When we think about barotrauma, we usually consider damage to the lungs and upper air passages - the ears and sinuses - and forget that it can affect that other gas-containing organ in the body, the gut.
Fortunately this happens only rarely, for two reasons. First, the total amount of gas in the gut does not usually change much during a dive. Second, the gas is in a very flexible container. As pressure increases during descent, the gas is compressed and the abdominal wall pushed inwards. On ascent, as pressure is reduced, the gas re-expands to fill its original volume.
Gas is produced slowly in the gut, so barotrauma is likely to occur only if more gas has entered the gut during the dive, and cannot be vented on ascent.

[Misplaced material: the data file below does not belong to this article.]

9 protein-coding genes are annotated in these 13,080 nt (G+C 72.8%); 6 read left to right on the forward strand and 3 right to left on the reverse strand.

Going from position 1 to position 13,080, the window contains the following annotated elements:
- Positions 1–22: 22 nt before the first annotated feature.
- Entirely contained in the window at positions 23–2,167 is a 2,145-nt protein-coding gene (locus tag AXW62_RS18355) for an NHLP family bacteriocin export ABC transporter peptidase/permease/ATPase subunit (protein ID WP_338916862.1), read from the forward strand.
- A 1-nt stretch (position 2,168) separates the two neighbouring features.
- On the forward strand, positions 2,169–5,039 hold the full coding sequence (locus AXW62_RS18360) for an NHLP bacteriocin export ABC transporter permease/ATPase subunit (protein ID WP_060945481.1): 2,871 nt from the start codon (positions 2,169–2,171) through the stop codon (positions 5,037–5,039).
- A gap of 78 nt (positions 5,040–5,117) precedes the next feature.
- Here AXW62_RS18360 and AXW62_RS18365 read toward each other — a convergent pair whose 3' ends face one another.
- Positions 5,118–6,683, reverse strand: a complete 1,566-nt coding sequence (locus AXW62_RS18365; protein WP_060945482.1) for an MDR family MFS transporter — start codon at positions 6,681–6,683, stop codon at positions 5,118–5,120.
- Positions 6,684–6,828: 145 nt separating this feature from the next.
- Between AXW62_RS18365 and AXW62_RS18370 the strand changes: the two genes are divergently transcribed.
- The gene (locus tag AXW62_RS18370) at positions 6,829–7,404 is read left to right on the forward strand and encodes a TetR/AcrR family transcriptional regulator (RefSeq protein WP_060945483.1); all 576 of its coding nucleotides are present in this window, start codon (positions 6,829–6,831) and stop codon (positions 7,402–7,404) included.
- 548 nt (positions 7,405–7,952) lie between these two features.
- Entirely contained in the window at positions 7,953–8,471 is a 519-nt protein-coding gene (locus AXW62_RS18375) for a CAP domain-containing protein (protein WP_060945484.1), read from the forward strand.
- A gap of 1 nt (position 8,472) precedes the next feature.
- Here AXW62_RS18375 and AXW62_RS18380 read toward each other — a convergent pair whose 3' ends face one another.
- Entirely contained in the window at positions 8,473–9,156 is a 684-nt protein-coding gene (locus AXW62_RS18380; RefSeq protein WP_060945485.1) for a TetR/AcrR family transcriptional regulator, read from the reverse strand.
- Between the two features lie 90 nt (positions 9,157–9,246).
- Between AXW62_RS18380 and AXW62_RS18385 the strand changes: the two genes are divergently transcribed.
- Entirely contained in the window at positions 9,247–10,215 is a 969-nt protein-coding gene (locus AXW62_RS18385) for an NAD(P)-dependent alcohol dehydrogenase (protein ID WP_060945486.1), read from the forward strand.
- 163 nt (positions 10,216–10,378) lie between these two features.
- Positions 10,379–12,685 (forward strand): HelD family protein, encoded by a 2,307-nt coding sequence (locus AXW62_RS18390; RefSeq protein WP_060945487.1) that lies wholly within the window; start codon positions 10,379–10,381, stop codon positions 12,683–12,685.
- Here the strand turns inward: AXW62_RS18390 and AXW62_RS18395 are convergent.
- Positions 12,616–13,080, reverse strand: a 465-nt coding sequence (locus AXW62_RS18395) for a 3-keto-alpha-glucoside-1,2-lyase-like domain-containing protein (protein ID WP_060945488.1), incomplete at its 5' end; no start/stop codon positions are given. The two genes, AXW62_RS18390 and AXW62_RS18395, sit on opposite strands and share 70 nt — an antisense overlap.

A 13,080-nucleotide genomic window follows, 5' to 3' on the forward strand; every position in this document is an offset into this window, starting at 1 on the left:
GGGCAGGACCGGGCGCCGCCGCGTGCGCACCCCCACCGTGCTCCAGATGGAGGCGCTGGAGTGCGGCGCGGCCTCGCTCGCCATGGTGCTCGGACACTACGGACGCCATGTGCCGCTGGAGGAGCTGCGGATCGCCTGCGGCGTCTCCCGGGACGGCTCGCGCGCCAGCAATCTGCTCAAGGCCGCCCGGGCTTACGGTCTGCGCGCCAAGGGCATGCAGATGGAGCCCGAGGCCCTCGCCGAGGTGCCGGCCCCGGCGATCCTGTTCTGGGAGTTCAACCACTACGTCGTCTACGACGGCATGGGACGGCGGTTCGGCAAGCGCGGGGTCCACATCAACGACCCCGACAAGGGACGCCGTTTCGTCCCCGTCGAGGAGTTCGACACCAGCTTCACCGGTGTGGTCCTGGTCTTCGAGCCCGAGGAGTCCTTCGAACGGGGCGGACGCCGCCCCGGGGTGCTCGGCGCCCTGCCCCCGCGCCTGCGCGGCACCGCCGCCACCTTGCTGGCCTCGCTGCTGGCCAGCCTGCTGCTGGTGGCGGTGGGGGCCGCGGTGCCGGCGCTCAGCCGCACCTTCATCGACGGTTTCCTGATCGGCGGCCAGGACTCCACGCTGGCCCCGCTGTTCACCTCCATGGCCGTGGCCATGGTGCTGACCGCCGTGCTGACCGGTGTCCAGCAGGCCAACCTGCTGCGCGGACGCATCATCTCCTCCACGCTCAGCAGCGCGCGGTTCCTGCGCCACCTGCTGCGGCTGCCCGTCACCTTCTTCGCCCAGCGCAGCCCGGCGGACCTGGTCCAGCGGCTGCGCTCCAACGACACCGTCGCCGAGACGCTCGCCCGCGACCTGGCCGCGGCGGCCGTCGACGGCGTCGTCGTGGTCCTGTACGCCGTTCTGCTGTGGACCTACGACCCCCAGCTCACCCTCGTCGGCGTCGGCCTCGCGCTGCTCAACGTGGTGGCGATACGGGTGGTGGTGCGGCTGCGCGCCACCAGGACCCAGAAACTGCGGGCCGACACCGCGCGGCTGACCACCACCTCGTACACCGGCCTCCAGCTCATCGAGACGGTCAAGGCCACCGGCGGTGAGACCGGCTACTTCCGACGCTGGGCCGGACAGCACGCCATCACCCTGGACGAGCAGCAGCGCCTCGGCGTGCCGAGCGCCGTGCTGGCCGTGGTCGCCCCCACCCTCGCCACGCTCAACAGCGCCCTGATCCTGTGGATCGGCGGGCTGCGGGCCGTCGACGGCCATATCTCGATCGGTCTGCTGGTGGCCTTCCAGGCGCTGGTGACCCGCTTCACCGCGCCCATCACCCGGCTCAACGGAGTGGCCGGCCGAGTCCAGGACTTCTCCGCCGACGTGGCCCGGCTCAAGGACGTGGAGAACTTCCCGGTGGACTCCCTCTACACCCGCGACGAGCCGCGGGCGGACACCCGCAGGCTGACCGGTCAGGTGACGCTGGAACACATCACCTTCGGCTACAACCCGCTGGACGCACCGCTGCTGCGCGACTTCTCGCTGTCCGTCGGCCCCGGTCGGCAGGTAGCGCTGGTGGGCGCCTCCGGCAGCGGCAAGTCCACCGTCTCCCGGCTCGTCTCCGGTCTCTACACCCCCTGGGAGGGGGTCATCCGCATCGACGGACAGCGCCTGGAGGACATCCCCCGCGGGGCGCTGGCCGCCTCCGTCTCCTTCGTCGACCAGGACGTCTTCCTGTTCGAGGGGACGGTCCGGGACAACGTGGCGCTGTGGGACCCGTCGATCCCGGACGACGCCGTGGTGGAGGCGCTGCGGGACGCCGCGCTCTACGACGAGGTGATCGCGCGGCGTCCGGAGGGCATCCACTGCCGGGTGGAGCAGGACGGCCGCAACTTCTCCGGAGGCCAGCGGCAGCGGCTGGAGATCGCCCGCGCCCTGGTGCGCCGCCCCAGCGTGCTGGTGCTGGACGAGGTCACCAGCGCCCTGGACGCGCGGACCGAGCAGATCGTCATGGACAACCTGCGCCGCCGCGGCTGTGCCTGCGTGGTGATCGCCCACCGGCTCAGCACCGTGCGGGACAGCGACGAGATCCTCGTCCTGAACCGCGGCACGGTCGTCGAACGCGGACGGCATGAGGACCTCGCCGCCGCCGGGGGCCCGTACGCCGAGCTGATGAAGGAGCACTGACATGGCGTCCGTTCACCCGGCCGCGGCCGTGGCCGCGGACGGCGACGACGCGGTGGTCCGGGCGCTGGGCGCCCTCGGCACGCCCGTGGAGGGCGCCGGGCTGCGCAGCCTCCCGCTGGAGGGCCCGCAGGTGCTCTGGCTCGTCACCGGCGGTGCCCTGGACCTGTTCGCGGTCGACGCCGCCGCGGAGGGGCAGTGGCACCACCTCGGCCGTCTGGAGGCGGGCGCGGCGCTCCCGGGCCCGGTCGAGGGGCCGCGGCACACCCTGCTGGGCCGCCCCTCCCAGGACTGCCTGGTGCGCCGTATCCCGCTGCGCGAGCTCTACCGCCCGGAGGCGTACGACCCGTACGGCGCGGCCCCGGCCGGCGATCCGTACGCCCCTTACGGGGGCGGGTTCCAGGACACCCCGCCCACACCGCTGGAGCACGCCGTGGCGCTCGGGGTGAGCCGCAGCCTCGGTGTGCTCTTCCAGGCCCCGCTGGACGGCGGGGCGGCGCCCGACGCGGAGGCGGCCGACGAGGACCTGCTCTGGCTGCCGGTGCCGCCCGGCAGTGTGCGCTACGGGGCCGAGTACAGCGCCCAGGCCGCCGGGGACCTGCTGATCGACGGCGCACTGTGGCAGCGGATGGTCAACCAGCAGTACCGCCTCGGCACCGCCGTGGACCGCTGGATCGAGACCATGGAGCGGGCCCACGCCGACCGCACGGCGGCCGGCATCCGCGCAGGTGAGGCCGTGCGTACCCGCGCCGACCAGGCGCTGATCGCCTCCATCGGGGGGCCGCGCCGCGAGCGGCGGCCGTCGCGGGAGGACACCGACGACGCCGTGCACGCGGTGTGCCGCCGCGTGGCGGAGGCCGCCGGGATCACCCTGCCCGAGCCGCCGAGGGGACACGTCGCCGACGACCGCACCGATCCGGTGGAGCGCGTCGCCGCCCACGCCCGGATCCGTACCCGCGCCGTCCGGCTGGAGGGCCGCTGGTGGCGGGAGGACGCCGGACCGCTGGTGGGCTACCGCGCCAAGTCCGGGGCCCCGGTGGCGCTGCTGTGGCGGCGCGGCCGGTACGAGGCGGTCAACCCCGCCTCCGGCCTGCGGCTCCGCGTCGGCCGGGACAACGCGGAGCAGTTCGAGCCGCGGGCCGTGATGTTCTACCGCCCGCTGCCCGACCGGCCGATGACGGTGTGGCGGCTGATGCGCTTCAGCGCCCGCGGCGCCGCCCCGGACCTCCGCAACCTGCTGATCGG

This can happen when we swallow air. Air-swallowing is common enough in everyday life, but if one does it at depth, there is potential for considerable volume increase on ascent.
If the diver is unable to get rid of this gas by belching, the stomach can become painfully distended. The stomach wall may be traumatised, and I recently heard of a case in which a small tear occurred in the stomach, allowing the gas to pass out into the abdominal cavity. The diver required an operation.
Failure to belch to relieve the increased volume can occur when the muscular valve separating the bottom of the gullet from the top of the stomach will not relax. In practice divers tend to experience the opposite problem, when they have a valve that is too lax.
Hydrostatic pressure on the abdomen increases during immersion, pushing the acidic contents of the stomach into the gullet and causing heartburn.
This produces a burning pain in the chest and sometimes an unpleasant taste in the mouth. The condition may be helped by taking antacids before the dive.